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Solve or Prevent Poor Flow

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What is Poor Flow?

Two costly flow problems experienced in a silo, bin, or hopper are arching and ratholing.

Arching (bridging) occurs when an arch-shaped obstruction forms above the hopper outlet and stops flow. It can be an interlocking arch, where large particles mechanically interlock to form an obstruction, or a cohesive arch. A cohesive arch occurs when particles bond together due to effects of moisture, fines concentration, particle shape, temperature, etc.

Ratholing occurs when discharge takes place only in a flow channel located above the outlet. If the material being handled is cohesive, the material outside of this channel will not flow into it and may cake or agglomerate. Once the central flow channel has emptied, all flow from the silo stops.

A rathole has formed in a stockpile of bulk solids

A rathole has formed in a stockpile.

Rathole in a hopper with sawdust

A rathole within a hopper that for sawdust.

Hammering against a hopper to get built-up material to flow again

A hammer is used in an attempt to get built-up material within a hopper to flow again.

Silo damage in form of bin rash

Damage from using a hammer on this vessel. Commonly called "bin rash".

Funnel flow is a flow pattern where solids flow in a channel formed within stagnant material

Funnel flow is a flow pattern in which solids flow in a channel formed within stagnant material.

Mass flow is a flow pattern in which all solid in a bin is in motion

Mass flow is a flow pattern in which all solid in a bin is in motion whenever any of it is withdrawn.

Expanded flow discharge to prevent ratholing

Expanded flow discharge can be used to prevent ratholing.


Why is Poor Flow a Problem?

  • Limited “live” capacity
  • Segregation of fines or dust
  • Idle equipment or process
  • Erratic or stopped flow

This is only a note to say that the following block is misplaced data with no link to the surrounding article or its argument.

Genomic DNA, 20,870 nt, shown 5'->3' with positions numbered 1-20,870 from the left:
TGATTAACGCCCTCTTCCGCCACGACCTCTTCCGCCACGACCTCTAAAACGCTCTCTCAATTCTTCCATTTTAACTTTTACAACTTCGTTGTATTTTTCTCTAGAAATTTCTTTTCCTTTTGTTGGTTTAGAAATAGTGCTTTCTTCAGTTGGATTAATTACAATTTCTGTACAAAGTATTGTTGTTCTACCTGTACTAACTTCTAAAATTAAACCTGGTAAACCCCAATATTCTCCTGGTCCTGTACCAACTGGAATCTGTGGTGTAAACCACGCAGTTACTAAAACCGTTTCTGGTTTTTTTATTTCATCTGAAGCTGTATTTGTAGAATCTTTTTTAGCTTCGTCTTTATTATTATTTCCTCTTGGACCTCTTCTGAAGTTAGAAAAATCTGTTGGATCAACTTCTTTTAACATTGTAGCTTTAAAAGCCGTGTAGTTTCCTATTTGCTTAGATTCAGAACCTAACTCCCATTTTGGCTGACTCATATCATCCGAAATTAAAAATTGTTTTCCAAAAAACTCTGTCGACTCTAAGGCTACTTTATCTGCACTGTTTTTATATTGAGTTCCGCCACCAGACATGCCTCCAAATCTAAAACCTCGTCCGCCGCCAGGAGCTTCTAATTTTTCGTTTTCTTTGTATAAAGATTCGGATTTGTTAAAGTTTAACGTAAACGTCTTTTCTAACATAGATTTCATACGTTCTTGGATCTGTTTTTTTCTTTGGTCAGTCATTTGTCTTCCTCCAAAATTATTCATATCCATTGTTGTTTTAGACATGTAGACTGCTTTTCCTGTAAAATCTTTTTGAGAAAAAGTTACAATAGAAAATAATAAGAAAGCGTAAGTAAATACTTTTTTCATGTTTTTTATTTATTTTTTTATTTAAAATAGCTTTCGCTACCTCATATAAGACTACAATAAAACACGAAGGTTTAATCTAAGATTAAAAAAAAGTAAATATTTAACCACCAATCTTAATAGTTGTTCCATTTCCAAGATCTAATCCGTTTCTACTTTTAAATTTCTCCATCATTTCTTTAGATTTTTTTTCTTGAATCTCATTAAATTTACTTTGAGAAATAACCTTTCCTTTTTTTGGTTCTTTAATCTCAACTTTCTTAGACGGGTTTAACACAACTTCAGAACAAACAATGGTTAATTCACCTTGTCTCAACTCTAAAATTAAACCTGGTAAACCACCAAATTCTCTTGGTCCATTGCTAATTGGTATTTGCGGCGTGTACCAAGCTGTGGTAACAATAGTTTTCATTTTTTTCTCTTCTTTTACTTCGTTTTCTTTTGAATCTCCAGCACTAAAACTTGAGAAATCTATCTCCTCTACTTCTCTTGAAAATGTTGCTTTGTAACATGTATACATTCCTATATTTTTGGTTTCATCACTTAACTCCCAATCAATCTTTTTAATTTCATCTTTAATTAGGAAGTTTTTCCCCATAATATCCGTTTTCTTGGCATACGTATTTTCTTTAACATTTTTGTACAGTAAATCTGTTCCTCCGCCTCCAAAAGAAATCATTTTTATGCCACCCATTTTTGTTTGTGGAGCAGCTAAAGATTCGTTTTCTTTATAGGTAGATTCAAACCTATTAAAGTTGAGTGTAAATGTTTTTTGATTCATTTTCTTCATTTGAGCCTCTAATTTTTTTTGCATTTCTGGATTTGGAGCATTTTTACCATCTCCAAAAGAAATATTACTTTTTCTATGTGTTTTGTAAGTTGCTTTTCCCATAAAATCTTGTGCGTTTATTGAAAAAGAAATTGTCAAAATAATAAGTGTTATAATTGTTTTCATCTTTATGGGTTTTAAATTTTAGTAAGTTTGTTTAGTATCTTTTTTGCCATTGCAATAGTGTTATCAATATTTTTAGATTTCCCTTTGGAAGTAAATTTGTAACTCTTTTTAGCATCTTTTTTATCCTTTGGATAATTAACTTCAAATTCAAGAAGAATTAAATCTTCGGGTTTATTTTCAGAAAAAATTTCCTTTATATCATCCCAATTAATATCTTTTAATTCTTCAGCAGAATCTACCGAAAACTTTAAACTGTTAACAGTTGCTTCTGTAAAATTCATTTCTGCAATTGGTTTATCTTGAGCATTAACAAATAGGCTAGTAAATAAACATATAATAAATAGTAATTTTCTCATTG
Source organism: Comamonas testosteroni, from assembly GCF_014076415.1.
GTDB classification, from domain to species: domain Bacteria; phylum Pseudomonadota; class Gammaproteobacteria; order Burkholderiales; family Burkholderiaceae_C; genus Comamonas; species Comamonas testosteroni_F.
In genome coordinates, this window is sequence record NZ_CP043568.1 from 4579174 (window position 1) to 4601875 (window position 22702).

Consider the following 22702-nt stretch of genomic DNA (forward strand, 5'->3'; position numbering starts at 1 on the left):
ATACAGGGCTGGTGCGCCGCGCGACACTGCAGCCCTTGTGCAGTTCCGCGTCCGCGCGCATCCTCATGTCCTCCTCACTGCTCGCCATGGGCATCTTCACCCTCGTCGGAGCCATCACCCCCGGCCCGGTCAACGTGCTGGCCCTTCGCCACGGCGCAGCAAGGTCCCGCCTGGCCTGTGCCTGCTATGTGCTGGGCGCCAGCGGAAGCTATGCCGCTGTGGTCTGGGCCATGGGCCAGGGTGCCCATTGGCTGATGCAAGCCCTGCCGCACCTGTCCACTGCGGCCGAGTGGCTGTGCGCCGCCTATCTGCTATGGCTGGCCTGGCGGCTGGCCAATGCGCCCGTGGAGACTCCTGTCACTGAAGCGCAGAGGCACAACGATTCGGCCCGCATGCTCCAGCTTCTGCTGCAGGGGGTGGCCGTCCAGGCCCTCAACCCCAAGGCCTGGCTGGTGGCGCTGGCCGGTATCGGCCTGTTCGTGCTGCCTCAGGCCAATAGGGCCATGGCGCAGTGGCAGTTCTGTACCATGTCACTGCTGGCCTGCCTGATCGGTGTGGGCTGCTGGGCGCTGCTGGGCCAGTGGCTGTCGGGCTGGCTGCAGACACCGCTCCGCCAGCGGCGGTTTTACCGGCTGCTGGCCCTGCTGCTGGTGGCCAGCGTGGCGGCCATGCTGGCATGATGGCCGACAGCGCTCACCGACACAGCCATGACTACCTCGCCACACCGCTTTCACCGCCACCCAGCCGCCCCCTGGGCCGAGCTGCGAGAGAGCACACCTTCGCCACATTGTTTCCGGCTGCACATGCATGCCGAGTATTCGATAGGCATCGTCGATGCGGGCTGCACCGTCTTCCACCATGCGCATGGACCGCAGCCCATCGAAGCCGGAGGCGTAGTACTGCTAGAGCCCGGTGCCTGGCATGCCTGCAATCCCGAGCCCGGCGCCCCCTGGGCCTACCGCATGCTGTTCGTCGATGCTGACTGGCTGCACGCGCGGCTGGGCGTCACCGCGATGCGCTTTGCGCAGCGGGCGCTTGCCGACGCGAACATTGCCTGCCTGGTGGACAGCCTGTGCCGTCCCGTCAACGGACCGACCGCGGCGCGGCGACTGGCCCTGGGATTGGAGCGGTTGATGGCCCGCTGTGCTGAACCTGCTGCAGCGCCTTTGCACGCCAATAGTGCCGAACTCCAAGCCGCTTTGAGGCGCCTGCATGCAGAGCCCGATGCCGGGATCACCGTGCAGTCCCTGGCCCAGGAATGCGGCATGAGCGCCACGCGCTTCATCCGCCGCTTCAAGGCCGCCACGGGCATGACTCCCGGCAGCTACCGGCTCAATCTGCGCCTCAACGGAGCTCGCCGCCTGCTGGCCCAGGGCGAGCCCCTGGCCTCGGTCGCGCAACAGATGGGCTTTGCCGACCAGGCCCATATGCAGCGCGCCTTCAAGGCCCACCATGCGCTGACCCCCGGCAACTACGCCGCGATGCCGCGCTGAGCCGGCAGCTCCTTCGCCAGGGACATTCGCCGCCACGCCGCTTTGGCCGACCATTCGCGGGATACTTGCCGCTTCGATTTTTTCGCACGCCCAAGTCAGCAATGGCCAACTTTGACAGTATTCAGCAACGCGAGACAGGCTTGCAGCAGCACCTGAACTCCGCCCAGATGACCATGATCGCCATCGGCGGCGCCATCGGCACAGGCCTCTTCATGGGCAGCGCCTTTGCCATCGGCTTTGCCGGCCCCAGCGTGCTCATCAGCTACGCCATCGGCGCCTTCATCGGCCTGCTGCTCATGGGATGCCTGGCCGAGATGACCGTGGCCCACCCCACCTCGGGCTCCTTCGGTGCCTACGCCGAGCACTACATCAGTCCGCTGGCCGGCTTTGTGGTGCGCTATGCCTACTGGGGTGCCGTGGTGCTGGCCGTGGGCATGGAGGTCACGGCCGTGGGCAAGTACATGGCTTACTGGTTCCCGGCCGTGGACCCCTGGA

• Powder flooding or flushing
  • Structure vibrations, quaking
  • Missed shipments or delays
  • Caking, agglomeration, wasted material
Rathole in a hopper with sawdust

When & Where Can Poor Flow Occur?

These problems routinely occur in silos discharging in a funnel flow pattern, in which some material moves while the rest remains stationary. Funnel flow occurs when the sloping hopper walls of a silo are not steep enough and sufficiently low in friction for material to flow along them. Particles slide on themselves rather than the hopper walls.

Funnel flow:

  • Ratholing, if material is cohesive
  • Caking and material spoilage
  • Flooding of fine powders
  • First-in, last-out flow sequence
  • Sifting segregation effects worsened

The alternative silo discharge pattern is called mass flow, where upon withdrawal of any material, all of the material in the silo moves. Ratholing and stagnant material zones are not possible in mass flow hoppers.

Mass flow:

  • No ratholing
  • Uniform flow
  • No stagnant material
  • First-in, first-out flow sequence
  • Sifting segregation effects reduced

In mass flow, the hopper outlet must be sized to both prevent the formation of an arch and to allow the required discharge rate. See below for a video demonstration of funnel and mass flow patterns.

Expanded flow can develop when a mass flow hopper is placed beneath a funnel flow hopper. The mass flow hopper is designed to activate a large enough flow channel in the funnel flow hopper to overcome ratholing. This flow pattern can be effective for large diameter silos, as well as for gravity reclaim stockpiles.

Jenike & Johanson engineer
Jenike & Johanson engineer

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